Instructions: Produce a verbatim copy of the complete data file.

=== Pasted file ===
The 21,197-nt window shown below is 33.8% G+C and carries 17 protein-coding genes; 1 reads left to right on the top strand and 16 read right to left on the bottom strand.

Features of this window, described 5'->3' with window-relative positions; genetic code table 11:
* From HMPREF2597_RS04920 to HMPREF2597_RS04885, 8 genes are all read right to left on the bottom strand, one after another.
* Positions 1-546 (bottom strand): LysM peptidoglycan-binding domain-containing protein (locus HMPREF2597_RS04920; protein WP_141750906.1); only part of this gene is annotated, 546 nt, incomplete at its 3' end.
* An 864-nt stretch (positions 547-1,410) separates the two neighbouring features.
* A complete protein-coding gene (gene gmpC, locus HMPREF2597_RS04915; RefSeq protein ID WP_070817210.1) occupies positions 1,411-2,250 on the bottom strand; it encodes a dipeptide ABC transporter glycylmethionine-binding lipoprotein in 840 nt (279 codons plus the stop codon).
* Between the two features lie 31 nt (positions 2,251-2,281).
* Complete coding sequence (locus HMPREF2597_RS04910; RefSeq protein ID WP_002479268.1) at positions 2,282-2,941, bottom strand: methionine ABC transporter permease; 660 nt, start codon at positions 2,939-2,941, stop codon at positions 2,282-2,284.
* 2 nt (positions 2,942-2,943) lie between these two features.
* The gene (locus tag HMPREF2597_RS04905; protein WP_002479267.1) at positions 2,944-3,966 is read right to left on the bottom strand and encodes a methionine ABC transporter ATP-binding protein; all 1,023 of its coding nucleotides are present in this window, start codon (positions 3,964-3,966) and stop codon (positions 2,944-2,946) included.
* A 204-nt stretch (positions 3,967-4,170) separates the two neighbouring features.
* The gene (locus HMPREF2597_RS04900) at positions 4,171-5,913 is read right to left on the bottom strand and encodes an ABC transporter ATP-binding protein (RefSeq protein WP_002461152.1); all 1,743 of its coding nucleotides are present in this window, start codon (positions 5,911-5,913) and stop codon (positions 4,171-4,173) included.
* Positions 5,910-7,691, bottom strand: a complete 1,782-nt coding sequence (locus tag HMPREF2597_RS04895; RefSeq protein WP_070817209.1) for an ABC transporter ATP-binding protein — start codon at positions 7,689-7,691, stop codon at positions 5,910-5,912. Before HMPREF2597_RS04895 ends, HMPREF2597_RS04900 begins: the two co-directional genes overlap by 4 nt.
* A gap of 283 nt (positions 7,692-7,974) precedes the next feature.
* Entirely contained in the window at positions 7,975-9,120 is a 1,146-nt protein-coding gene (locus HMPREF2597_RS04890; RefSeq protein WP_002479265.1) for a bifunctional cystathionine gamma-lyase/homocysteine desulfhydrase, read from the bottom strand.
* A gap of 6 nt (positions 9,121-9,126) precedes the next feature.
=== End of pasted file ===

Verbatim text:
The 21,197-nt window shown below is 33.8% G+C and carries 17 protein-coding genes; 1 reads left to right on the top strand and 16 read right to left on the bottom strand.

Features of this window, described 5'->3' with window-relative positions; genetic code table 11:
* From HMPREF2597_RS04920 to HMPREF2597_RS04885, 8 genes are all read right to left on the bottom strand, one after another.
* Positions 1-546 (bottom strand): LysM peptidoglycan-binding domain-containing protein (locus HMPREF2597_RS04920; protein WP_141750906.1); only part of this gene is annotated, 546 nt, incomplete at its 3' end.
* An 864-nt stretch (positions 547-1,410) separates the two neighbouring features.
* A complete protein-coding gene (gene gmpC, locus HMPREF2597_RS04915; RefSeq protein ID WP_070817210.1) occupies positions 1,411-2,250 on the bottom strand; it encodes a dipeptide ABC transporter glycylmethionine-binding lipoprotein in 840 nt (279 codons plus the stop codon).
* Between the two features lie 31 nt (positions 2,251-2,281).
* Complete coding sequence (locus HMPREF2597_RS04910; RefSeq protein ID WP_002479268.1) at positions 2,282-2,941, bottom strand: methionine ABC transporter permease; 660 nt, start codon at positions 2,939-2,941, stop codon at positions 2,282-2,284.
* 2 nt (positions 2,942-2,943) lie between these two features.
* The gene (locus tag HMPREF2597_RS04905; protein WP_002479267.1) at positions 2,944-3,966 is read right to left on the bottom strand and encodes a methionine ABC transporter ATP-binding protein; all 1,023 of its coding nucleotides are present in this window, start codon (positions 3,964-3,966) and stop codon (positions 2,944-2,946) included.
* A 204-nt stretch (positions 3,967-4,170) separates the two neighbouring features.
* The gene (locus HMPREF2597_RS04900) at positions 4,171-5,913 is read right to left on the bottom strand and encodes an ABC transporter ATP-binding protein (RefSeq protein WP_002461152.1); all 1,743 of its coding nucleotides are present in this window, start codon (positions 5,911-5,913) and stop codon (positions 4,171-4,173) included.
* Positions 5,910-7,691, bottom strand: a complete 1,782-nt coding sequence (locus tag HMPREF2597_RS04895; RefSeq protein WP_070817209.1) for an ABC transporter ATP-binding protein — start codon at positions 7,689-7,691, stop codon at positions 5,910-5,912. Before HMPREF2597_RS04895 ends, HMPREF2597_RS04900 begins: the two co-directional genes overlap by 4 nt.
* A gap of 283 nt (positions 7,692-7,974) precedes the next feature.
* Entirely contained in the window at positions 7,975-9,120 is a 1,146-nt protein-coding gene (locus HMPREF2597_RS04890; RefSeq protein WP_002479265.1) for a bifunctional cystathionine gamma-lyase/homocysteine desulfhydrase, read from the bottom strand.
* A gap of 6 nt (positions 9,121-9,126) precedes the next feature.